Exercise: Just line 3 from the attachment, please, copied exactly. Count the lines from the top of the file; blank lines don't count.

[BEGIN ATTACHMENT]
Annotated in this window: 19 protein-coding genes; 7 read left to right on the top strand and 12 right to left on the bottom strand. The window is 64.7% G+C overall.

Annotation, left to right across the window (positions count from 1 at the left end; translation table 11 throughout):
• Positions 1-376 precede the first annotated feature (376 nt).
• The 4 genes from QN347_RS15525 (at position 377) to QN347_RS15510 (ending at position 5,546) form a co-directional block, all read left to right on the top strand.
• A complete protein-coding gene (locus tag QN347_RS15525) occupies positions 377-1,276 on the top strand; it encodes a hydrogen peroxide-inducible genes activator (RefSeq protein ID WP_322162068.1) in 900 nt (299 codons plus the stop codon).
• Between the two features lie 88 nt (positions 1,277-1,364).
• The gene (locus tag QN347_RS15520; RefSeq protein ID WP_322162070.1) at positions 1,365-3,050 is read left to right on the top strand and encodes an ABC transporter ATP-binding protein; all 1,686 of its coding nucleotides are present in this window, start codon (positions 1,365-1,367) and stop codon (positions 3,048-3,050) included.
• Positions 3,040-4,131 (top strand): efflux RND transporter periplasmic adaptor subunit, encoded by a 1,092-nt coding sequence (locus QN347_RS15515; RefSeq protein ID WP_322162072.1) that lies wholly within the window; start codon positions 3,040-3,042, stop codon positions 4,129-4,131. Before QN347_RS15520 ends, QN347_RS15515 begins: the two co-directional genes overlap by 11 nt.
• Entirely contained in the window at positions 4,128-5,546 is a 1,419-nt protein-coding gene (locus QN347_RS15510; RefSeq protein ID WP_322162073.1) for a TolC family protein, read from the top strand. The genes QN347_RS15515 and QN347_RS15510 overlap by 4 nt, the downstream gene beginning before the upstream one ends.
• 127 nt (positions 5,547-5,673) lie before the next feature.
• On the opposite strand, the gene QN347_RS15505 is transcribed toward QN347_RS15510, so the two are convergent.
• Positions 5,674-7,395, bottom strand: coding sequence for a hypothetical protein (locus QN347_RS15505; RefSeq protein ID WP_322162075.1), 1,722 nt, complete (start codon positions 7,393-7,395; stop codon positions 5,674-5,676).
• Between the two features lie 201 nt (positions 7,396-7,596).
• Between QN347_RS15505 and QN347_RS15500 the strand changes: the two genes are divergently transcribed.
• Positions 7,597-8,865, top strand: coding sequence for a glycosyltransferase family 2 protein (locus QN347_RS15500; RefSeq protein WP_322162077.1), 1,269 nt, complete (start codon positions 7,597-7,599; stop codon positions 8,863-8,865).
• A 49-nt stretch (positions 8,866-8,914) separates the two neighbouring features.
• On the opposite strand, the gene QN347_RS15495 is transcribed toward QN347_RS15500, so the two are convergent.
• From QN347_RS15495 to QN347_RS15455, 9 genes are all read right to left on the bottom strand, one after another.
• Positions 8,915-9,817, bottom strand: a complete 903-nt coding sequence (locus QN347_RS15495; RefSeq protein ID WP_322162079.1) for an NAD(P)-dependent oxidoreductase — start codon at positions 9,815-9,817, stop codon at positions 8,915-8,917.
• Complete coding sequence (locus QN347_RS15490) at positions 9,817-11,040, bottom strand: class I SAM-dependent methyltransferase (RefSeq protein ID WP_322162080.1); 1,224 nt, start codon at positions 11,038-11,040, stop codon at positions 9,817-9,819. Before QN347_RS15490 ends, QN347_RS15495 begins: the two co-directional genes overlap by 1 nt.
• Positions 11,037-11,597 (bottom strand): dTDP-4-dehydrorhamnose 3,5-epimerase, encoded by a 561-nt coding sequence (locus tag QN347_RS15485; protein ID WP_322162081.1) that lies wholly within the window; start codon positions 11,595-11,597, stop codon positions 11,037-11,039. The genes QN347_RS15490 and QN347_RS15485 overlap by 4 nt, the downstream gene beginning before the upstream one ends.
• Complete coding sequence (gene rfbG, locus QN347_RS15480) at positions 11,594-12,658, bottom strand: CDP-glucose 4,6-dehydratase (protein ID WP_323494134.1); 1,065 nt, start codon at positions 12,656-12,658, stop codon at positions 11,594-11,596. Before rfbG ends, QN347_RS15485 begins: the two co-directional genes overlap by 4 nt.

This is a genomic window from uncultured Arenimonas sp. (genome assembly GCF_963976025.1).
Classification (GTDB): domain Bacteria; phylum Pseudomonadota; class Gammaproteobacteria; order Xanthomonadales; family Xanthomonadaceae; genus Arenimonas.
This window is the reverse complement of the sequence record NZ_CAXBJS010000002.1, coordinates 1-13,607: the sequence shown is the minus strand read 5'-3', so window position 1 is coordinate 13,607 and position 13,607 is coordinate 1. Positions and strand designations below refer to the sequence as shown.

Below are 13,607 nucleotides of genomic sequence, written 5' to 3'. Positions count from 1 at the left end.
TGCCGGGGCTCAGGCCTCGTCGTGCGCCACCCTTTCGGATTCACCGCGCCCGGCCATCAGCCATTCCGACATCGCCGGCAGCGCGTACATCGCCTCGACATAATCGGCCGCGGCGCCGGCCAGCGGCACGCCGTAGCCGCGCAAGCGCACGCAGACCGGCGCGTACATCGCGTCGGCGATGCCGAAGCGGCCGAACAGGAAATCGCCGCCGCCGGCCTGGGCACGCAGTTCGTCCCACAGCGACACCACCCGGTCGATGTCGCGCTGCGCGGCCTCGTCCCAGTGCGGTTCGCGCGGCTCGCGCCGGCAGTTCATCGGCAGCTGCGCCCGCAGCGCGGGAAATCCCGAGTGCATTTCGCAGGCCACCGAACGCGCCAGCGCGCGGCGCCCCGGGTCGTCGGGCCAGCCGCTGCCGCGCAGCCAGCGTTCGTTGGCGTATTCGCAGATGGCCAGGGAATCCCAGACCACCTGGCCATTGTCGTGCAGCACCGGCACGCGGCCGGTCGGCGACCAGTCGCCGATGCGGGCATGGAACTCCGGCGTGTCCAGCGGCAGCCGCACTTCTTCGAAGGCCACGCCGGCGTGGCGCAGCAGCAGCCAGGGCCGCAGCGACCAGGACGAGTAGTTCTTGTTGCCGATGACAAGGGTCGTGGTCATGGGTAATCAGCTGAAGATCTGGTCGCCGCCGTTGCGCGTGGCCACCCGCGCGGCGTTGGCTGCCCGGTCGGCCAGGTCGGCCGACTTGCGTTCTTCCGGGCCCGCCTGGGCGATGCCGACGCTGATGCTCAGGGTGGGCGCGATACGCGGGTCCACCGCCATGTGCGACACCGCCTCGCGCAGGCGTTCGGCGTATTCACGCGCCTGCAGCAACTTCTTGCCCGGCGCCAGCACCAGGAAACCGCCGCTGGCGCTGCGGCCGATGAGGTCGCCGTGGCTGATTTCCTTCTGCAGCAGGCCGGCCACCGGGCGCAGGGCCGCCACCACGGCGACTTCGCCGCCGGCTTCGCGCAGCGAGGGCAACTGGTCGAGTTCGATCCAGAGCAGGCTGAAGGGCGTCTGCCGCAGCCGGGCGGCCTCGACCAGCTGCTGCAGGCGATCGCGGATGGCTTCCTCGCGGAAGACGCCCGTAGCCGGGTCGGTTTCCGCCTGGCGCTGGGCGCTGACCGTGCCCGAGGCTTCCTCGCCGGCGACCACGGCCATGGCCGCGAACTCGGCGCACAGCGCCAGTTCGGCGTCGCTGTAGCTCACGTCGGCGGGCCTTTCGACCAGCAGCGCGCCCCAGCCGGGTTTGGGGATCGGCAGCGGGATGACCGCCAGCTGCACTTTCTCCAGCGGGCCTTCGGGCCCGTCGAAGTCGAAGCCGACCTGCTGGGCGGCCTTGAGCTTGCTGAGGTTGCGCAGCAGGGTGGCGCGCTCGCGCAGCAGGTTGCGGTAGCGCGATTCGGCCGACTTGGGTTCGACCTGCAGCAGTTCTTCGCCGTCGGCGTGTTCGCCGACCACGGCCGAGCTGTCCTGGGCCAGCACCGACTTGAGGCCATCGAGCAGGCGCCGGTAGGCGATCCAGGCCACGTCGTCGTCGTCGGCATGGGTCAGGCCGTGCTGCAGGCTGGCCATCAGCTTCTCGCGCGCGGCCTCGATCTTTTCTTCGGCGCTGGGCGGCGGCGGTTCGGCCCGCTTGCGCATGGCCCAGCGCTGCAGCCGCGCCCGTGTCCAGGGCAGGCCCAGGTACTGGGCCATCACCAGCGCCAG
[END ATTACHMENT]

• Positions 1-376 precede the first annotated feature (376 nt).